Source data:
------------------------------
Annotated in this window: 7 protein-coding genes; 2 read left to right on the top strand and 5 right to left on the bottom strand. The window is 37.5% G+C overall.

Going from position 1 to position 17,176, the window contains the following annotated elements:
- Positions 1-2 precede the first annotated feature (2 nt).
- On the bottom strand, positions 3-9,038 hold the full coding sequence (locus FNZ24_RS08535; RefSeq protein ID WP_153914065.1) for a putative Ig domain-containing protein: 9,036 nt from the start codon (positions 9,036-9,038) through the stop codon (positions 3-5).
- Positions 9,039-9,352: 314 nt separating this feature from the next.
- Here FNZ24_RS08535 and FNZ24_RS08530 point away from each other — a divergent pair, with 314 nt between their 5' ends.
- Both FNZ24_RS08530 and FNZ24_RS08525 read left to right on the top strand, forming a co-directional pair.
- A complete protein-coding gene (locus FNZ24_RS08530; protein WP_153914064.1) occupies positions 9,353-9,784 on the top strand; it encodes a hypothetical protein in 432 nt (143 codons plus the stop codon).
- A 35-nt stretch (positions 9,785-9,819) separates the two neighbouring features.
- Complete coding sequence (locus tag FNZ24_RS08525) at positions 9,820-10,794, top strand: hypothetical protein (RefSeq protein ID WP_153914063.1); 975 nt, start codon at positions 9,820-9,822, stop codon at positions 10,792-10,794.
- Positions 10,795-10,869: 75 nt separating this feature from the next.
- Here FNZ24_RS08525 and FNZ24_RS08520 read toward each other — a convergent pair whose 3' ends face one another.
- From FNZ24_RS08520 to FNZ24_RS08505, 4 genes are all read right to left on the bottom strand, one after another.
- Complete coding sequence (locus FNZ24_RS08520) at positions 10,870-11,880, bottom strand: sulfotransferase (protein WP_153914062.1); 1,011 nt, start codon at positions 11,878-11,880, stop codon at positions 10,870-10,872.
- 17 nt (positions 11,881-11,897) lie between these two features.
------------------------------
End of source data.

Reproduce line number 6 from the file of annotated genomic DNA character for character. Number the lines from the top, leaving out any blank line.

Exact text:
- Here FNZ24_RS08535 and FNZ24_RS08530 point away from each other — a divergent pair, with 314 nt between their 5' ends.